Throughout her 25-year career in social work, the professor at the McGill University School of Social Work, implements evidence-informed solutions and Indigenous knowledge to address modern-day inequalities faced by First Nations children and youth.  As the creator of Touchstones of Hope, a process that unites public child welfare practitioners and members of First Nations communities, Dr. Blackstock is creating a large reconciliation movement.

In 2007, Dr. Blackstock, along with the First Nations Child and Family Caring Society of Canada and the Assembly of First Nations, launched a complaint showing discrimination against reserve-based children through systemic underfunding and lack of services. Hailed as a landmark case, the 2016 ruling by the Canadian Human Rights Tribunal ordered the Government of Canada to end discriminatory practices.

In 2017, Amnesty International awarded Canada's Indigenous rights movement its Ambassador of Conscience Award. Dr. Blackstock was included as a representative of Canada's Indigenous peoples. Her work has received recognition from: the Nobel Women’s Initiative, the National Aboriginal Achievement Foundation (Indspire), the Indigenous Bar Association, Frontline Defenders, the Assembly of First Nations, BC Civil Liberties Association, Canadian Institute of Child Health, Law Society of Upper Canada (Law Society of Ontario), the Broadbent Institute, Canadian Labour Congress and more. 

Jeannette Corbiere Lavell
Jeannette Corbiere Lavell was born into the Wiikwemikoong First Nation on Manitoulin Island. She is an Anishinaabe kwe community worker who has dedicated her decades-long career to raising the status of Canadian Indigenous women. She pursues equality and recognition for First Nations women and children. Since 2008 she has continued to serve as Anishinabek Nation Citizenship Commissioner. In addition to pursuing human rights, she is also focused on water protection.

Soon after her marriage in 1970 to a non-Indigenous man, Ms. Corbiere Lavell lost her legal status.  As this condition did not apply to Indigenous men, she brought forward a court challenge to the Indian Act. Initially this challenge failed, but eventually inspired other challenges, leading to action toward gender discrimination and success and fairness for Indigenous women.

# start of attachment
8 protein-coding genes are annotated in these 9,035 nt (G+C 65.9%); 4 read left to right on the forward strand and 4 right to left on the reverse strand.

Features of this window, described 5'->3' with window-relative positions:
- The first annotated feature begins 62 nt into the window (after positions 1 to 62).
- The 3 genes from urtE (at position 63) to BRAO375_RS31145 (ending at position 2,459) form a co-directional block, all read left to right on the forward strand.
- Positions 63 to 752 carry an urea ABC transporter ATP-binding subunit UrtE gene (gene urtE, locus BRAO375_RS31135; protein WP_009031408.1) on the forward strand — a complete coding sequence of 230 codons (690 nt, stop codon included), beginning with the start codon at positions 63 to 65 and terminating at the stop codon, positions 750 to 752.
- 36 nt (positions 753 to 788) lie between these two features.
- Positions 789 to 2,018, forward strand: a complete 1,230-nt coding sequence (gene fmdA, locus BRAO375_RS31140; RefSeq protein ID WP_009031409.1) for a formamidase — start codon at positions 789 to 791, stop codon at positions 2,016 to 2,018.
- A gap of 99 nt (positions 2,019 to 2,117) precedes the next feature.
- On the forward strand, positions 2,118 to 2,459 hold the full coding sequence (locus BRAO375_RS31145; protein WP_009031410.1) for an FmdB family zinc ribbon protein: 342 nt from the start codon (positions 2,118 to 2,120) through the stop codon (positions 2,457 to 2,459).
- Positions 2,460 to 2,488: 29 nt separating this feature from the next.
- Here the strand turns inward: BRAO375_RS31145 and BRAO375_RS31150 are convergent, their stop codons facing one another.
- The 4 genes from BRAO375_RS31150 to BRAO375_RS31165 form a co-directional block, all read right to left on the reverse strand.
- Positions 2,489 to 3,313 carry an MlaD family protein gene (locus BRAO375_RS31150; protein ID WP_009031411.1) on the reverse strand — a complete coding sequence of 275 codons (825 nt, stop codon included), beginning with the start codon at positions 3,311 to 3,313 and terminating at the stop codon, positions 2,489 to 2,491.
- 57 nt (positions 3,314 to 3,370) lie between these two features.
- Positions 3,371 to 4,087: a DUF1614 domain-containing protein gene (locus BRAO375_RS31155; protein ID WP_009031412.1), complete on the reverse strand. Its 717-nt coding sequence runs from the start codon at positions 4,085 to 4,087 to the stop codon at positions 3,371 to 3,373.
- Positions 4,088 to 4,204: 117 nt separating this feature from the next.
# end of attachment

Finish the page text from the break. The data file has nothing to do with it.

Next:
Ms. Corbiere Lavell was the president of both the Native Women’s Association of Canada (NWAC), the Nishnawbe Institute and Anduhyaun Inc., an organization that supports Indigenous women and children in their efforts to maintain their cultural identity, self-esteem, economic, physical and spiritual well-being. Ms. Corbiere Lavell founded the Ontario Native Womens Association (ONWA) and was a Cabinet appointee on Ontario’s Commission on the Native Justice System. She worked as a community consultant for the Government of Ontario and also worked as a principal and a school teacher.

She was invested into the Order of Canada in 2018. The Ontario Native Womens Association established the Jeannette Corbiere Lavell Award in 1987, which is presented each year to deserving Indigenous women demonstrating similar qualities and dedication. She was awarded an honorary degree from York University in 2016 for her work as a Native women’s rights activist and educator. She received the Queen Elizabeth II Diamond Jubilee Medal in 2012 and the Governor General’s Person Award in 2009 in recognition of those who fight for women’s rights in Canada.